The origin of the play, "Chump Changes" was a brief article in the Washington Post back in the early 90's. If I'm remembering correctly (a significantly BIG "if" -- 15 years later) the organization ARTS DC (sort of a mash-up between DC Commission on the Arts & the Mayor's Summer Youth Jobs program) was looking for a script for, and about, young people that dealt with topical issues such as teen pregnancy, truancy, poverty, substance abuse, crime, violence, homelessness, drugs, unemployment, HIV/AIDS, etc.
Although I was many decades past being a youth -- or even youthful -- I was frequently around teens and young people enough to be fairly familiar with their concerns, conversations and culture.
I figured I had nothing to lose by taking a stab at the opportunity. Under the naive misimpression that they were actually looking for what they requested, I decided to write a fairly frank and realistic script, one that was significantly more reflective of the actual lives of young people I knew, than I was used seeing depicted on stage.
Rather than write about just one of the problem issues listed in the article, I ambitiously devised a story and script that attempted to include all of them. In addition, I blithely added to this mix, candid depictions of teen sexuality and exploration, that included subjects such as homosexuality, bisexuality, promiscuity, masturbation, STD's, sex in youth correctional facilities,etc.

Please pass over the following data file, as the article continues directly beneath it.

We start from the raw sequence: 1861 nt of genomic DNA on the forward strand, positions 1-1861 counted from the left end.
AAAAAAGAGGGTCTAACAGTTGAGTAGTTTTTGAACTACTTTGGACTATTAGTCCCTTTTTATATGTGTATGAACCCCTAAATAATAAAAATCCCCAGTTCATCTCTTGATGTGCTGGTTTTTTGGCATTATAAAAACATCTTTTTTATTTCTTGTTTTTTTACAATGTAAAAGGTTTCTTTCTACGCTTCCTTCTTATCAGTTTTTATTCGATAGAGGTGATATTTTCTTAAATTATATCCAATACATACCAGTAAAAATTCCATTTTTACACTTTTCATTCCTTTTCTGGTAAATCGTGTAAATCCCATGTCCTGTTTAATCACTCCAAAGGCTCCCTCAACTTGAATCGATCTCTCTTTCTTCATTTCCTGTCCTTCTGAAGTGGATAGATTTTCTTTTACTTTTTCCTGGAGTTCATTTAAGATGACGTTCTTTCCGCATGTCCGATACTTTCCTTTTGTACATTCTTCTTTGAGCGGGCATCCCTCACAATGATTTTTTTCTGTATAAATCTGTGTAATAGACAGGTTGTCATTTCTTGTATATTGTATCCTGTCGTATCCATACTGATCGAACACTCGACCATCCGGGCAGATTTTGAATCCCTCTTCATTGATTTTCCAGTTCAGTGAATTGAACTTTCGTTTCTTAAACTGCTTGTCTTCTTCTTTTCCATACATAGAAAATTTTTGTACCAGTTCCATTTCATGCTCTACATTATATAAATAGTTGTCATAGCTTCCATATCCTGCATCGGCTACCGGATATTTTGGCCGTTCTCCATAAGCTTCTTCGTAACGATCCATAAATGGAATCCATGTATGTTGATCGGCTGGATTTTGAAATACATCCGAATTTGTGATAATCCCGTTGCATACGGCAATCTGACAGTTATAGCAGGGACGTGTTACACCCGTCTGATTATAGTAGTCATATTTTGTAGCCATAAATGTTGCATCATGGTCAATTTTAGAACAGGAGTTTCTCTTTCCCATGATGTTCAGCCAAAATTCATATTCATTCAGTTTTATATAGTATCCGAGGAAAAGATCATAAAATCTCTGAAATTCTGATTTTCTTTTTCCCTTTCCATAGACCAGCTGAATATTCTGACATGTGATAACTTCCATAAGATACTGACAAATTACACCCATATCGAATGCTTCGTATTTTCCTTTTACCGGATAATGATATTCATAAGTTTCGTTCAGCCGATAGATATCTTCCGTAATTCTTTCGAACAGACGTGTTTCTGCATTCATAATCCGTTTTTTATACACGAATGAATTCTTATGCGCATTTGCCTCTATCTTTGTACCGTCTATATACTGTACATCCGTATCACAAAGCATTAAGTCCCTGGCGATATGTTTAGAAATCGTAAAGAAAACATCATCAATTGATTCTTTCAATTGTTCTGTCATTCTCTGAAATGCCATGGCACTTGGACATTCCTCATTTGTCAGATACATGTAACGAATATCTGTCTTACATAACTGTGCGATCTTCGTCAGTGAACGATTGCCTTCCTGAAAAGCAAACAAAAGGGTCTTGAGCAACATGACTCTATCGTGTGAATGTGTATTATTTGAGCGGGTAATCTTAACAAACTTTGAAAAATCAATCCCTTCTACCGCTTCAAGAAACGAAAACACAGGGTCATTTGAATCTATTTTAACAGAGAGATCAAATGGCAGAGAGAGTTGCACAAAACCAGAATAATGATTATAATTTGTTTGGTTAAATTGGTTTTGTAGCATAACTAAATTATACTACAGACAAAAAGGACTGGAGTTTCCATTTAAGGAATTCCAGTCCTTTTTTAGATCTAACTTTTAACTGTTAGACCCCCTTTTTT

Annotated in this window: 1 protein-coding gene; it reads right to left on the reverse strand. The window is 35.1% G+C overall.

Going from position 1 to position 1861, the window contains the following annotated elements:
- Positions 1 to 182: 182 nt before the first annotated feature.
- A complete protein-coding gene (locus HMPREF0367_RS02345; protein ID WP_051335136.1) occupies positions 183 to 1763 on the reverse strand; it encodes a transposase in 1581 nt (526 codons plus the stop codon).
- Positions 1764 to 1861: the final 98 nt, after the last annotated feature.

Needless to say, there was NO response to my submission. None. I was particularly discouraged after asking around and discovering that all the other unsuccessful playwrights had at least gotten rejection letters.
Guess I should have taken the hint. LOL.
It's kind of ironic that, out of the over 130 plays I've written to date, "Chump ChangeS" has had the longest life and garnered the most outside interest (if NOT a production) of all the rest. LOL. One further irony -- looking back at it through the lens of 2020, it seems remarkably tame, to me.
Mystified and discouraged that I hadn't even gotten any acknowledgement that my submission had been received (This was a long time --and MANY submissions and rejections, ago.) I stopped showing my work for awhile, thinking it might be too vulgar or raunchy. (I've clearly, since gotten over THOSE concerns, LOL)
I continued writing, reading plays by my favorite playwrights, books on playwrighting, and going to readings. Some of these readings were at the Playwright's Forum, a Metro DC writers' group lead by Ernie Joselovitz.
After attending a couple of the Forum readings of new plays, I got up my nerve, stuck the "Chump Changes" script in an envelope with a piece a notebook paper on which I'd placed two checkboxes.
On March 30, 1993, I was surprised to receive an envelope from Playwrights Forum, It contained my sheet of notebook paper, with one of the boxes checked. It also contained an insightful, detailed, single-spaced two-page critique of my script, along with a personal note from Ernie, who stays in touch and remains supportive, to this day..